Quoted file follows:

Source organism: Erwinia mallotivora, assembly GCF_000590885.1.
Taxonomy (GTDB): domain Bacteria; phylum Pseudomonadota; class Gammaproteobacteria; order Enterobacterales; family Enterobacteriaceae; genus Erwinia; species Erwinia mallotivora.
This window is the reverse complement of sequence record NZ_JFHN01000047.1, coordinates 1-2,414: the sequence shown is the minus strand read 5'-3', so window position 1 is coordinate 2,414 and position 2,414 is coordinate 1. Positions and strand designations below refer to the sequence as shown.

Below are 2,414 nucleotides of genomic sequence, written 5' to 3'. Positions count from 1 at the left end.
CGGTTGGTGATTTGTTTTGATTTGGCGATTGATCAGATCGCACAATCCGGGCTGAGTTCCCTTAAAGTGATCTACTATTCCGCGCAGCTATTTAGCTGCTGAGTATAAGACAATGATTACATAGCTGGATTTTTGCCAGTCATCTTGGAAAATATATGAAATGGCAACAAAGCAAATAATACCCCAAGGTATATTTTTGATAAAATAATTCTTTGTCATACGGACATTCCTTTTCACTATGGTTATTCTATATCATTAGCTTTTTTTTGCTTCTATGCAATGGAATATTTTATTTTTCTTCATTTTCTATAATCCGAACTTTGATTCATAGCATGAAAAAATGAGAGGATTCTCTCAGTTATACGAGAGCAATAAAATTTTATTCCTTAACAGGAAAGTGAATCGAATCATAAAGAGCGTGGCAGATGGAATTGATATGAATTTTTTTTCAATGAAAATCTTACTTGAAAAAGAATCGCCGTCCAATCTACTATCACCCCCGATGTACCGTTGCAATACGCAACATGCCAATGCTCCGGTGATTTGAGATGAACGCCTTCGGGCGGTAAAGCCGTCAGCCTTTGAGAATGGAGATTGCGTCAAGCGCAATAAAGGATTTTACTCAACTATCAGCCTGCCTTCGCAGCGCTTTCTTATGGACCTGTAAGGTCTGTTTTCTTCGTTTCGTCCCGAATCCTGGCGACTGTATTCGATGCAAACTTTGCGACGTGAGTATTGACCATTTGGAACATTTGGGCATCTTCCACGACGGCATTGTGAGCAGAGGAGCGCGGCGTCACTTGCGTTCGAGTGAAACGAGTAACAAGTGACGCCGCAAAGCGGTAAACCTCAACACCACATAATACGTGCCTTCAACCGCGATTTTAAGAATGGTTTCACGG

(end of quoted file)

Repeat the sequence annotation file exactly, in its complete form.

Source organism: Erwinia mallotivora, assembly GCF_000590885.1.
Taxonomy (GTDB): domain Bacteria; phylum Pseudomonadota; class Gammaproteobacteria; order Enterobacterales; family Enterobacteriaceae; genus Erwinia; species Erwinia mallotivora.
This window is the reverse complement of sequence record NZ_JFHN01000047.1, coordinates 1-2,414: the sequence shown is the minus strand read 5'-3', so window position 1 is coordinate 2,414 and position 2,414 is coordinate 1. Positions and strand designations below refer to the sequence as shown.

Below are 2,414 nucleotides of genomic sequence, written 5' to 3'. Positions count from 1 at the left end.
CGGTTGGTGATTTGTTTTGATTTGGCGATTGATCAGATCGCACAATCCGGGCTGAGTTCCCTTAAAGTGATCTACTATTCCGCGCAGCTATTTAGCTGCTGAGTATAAGACAATGATTACATAGCTGGATTTTTGCCAGTCATCTTGGAAAATATATGAAATGGCAACAAAGCAAATAATACCCCAAGGTATATTTTTGATAAAATAATTCTTTGTCATACGGACATTCCTTTTCACTATGGTTATTCTATATCATTAGCTTTTTTTTGCTTCTATGCAATGGAATATTTTATTTTTCTTCATTTTCTATAATCCGAACTTTGATTCATAGCATGAAAAAATGAGAGGATTCTCTCAGTTATACGAGAGCAATAAAATTTTATTCCTTAACAGGAAAGTGAATCGAATCATAAAGAGCGTGGCAGATGGAATTGATATGAATTTTTTTTCAATGAAAATCTTACTTGAAAAAGAATCGCCGTCCAATCTACTATCACCCCCGATGTACCGTTGCAATACGCAACATGCCAATGCTCCGGTGATTTGAGATGAACGCCTTCGGGCGGTAAAGCCGTCAGCCTTTGAGAATGGAGATTGCGTCAAGCGCAATAAAGGATTTTACTCAACTATCAGCCTGCCTTCGCAGCGCTTTCTTATGGACCTGTAAGGTCTGTTTTCTTCGTTTCGTCCCGAATCCTGGCGACTGTATTCGATGCAAACTTTGCGACGTGAGTATTGACCATTTGGAACATTTGGGCATCTTCCACGACGGCATTGTGAGCAGAGGAGCGCGGCGTCACTTGCGTTCGAGTGAAACGAGTAACAAGTGACGCCGCAAAGCGGTAAACCTCAACACCACATAATACGTGCCTTCAACCGCGATTTTAAGAATGGTTTCACGG